Author: Bev Evans, Jo Andrews, Ben Richardson
Published 17 March 2020

This year’s budget has been more tumultuous than previous years, Chancellor Rishi Sunak only took on the role in February and he has had to deliver a budget in a post-Brexit world and in uncertain times as the coronavirus sweeps the globe.

Mr Sunak gave a compelling speech to the House stating, “We promised to back our NHS – this Budget gets it done.” Over the past five years, the government has injected £34bn into the NHS; the largest investment since the Second World War. The 2020 Budget promises the NHS over £6bn of funding, yet what does this really mean?

Highlights of the 2020 Budget

  • A blank cheque to support the NHS with the outbreak of COVID-19
  • £5.4 billion for day to day spending over four years
  • 50,000 more nurses
  • 50 million more GP surgery appointments
  • Start to build 40 new hospitals
  • Increase community care for people with learning disabilities or autism
  • Free hospital car parking for certain population segments


Mr Sunak has promised the NHS ‘whatever it needs’ in terms of funding which includes a £5 billion emergency response fund to support the NHS and other public services. He said: ‘Whatever extra resources our NHS needs to cope with coronavirus it will get…Whether it’s millions of pounds or billions of pounds, whatever it needs, whatever it costs, we stand behind our NHS.’ The emergency response fund has been put in place to treat coronavirus patients, maintain staffing levels, support social care and wider public services which will be affected by the outbreak.

It is unclear how long the outbreak of coronavirus will last and what impact it will have on the NHS in both the short and long term. It is imperative that the NHS is supported both from a financial but also a strategical point of view so that the system can cope with the burgeoning number of cases.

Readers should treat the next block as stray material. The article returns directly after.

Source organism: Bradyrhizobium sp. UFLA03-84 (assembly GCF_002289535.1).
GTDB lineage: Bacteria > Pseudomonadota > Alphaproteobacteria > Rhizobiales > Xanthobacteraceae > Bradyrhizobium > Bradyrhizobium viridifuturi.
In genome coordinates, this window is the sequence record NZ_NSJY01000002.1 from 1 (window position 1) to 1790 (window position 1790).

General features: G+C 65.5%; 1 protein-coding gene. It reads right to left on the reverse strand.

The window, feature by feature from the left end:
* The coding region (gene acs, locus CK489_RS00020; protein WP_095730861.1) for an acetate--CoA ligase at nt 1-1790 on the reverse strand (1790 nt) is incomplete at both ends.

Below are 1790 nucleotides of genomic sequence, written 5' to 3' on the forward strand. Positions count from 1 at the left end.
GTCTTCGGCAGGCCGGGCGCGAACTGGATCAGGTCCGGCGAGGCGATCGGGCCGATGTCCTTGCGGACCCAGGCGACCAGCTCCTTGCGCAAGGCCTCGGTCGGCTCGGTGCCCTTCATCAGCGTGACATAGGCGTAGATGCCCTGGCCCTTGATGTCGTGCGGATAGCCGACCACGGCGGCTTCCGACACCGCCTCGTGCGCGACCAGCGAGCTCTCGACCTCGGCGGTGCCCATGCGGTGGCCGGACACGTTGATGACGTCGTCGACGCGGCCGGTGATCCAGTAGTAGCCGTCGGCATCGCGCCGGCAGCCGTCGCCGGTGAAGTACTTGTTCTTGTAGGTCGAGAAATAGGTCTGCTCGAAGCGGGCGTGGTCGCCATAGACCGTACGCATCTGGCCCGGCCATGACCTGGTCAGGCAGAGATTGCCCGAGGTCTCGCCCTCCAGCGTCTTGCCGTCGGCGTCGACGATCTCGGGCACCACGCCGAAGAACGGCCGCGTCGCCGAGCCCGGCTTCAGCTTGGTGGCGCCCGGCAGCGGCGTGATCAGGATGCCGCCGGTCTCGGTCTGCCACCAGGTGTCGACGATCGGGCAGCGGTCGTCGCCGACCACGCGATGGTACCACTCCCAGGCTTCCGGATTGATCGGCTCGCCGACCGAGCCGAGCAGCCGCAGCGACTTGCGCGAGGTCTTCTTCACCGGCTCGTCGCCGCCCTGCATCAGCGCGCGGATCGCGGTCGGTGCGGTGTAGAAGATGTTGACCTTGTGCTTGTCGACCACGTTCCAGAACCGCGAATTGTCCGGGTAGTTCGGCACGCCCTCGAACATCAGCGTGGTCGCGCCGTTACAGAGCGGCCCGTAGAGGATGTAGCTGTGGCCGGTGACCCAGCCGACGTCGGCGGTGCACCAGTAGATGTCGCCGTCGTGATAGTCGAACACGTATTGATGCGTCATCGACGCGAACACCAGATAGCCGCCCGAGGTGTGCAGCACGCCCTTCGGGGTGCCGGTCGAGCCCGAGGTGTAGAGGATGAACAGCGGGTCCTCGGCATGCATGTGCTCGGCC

It has been stated by those within and external to the NHS, that the system is capital-starved, with wide-ranging areas of the NHS requiring additional budget from estates, social care through to workforce.

The promise of retaining and hiring more nurses is of course welcomed, however, the impact will not be seen immediately as the system focuses on training, recruiting, and retaining nurses.

Attracting and retaining doctors and nurses remains a concern as staff face increasing pressure on Primary Care, in part due to a shortage in Social Care provision. A shortfall in staff is compounded by a reluctance of staff to take on additional hours and a lack of staff coming into the system (not helped by the Immigration Health Surcharge is a potential threat to attracting immigrant health and care professionals as financial disincentives are placed on new arrivals to the UK).

One positive change for the NHS has come in the form of amendments to the pension tax rules, which had seen staff previously turning down promotions and additional hours. It is hoped that as the pension rules come into effect that clinicians will be able to realise the financial benefits and once more accept additional clinical work and promotions.


How PCN’s & CCG’s need to best use the increase in capital